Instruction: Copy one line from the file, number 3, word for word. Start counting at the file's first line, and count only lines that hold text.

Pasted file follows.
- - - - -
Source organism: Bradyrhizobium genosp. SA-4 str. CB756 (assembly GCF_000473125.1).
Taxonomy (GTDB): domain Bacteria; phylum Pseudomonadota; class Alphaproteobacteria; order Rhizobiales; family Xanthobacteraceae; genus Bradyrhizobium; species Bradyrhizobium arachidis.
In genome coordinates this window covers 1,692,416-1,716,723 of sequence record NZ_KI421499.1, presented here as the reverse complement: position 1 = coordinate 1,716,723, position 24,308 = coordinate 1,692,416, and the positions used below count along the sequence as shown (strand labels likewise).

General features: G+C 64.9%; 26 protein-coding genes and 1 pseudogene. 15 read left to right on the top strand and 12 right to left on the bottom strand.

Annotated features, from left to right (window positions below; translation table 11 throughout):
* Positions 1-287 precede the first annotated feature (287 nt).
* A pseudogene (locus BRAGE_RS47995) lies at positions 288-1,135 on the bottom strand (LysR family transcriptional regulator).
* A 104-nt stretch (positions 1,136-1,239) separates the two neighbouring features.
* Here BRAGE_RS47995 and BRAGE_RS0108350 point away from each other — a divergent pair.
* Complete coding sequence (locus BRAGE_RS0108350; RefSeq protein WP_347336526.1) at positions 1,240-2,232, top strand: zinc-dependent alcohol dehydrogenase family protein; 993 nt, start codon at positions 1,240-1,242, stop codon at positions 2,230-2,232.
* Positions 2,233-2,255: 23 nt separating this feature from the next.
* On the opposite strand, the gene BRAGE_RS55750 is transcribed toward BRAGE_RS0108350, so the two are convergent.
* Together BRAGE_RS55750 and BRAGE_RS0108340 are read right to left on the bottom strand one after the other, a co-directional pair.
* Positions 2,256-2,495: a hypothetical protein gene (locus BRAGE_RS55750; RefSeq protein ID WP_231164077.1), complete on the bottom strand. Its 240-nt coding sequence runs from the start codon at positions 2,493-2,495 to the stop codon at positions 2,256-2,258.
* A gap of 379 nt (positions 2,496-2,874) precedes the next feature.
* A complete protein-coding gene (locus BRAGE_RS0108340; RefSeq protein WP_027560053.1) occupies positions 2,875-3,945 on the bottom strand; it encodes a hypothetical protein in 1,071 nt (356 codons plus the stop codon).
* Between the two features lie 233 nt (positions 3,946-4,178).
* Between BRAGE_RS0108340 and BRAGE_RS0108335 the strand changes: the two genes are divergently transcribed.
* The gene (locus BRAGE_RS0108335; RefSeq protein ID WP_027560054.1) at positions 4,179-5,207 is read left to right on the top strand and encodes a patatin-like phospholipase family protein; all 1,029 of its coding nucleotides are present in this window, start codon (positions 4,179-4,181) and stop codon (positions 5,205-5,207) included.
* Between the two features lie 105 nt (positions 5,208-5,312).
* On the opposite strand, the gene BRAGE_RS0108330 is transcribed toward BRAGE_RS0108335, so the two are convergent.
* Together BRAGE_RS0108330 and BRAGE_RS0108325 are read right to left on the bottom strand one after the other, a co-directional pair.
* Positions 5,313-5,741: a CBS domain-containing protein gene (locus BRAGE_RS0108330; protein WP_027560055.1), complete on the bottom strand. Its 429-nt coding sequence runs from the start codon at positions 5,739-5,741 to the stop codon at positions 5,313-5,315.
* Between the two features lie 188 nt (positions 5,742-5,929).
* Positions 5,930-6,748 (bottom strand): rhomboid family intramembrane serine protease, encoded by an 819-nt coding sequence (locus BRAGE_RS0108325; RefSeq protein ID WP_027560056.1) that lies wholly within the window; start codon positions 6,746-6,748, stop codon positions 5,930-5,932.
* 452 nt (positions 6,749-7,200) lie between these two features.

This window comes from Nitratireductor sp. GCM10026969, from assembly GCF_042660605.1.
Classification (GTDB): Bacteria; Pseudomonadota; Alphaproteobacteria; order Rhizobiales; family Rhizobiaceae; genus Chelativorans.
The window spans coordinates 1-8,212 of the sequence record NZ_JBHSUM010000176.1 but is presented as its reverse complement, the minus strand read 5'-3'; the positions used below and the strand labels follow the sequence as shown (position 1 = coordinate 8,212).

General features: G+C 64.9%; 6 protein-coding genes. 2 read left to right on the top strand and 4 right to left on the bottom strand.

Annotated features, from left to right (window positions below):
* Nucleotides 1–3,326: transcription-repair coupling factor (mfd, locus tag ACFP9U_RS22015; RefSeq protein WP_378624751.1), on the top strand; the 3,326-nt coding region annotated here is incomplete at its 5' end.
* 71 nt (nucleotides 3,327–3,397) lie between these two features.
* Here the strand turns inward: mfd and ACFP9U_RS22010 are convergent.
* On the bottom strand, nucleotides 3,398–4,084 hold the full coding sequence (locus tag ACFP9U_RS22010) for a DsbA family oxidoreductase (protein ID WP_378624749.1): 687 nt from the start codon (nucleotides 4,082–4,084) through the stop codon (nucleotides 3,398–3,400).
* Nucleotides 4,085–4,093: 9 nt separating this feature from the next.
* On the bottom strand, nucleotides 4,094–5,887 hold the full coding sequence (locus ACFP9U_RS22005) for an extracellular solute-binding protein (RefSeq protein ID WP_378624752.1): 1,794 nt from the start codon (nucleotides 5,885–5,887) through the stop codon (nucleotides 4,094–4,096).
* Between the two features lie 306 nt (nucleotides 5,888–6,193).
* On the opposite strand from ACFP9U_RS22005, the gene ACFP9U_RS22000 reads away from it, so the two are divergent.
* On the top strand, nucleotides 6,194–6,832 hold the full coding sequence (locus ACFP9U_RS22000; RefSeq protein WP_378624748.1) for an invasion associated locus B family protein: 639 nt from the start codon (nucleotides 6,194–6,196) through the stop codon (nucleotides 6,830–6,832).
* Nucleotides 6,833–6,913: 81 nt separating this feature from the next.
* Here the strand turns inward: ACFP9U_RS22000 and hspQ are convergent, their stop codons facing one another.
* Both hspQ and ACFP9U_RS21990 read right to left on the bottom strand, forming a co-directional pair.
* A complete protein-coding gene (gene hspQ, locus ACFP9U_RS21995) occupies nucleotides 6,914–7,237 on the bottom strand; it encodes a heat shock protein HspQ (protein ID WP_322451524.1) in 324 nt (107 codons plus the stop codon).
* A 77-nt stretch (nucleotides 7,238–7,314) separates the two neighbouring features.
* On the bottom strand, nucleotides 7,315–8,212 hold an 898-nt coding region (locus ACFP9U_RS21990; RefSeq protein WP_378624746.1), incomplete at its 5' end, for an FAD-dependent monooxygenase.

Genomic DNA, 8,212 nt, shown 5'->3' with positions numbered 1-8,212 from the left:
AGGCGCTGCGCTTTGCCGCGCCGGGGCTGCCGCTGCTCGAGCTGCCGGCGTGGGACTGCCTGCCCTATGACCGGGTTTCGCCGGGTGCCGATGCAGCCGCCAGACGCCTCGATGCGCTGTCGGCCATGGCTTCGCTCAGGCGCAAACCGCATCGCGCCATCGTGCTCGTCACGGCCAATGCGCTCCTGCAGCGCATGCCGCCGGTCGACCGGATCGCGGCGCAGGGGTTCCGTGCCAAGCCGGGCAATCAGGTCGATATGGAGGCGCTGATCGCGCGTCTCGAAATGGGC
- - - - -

In genome coordinates this window covers 1,692,416-1,716,723 of sequence record NZ_KI421499.1, presented here as the reverse complement: position 1 = coordinate 1,716,723, position 24,308 = coordinate 1,692,416, and the positions used below count along the sequence as shown (strand labels likewise).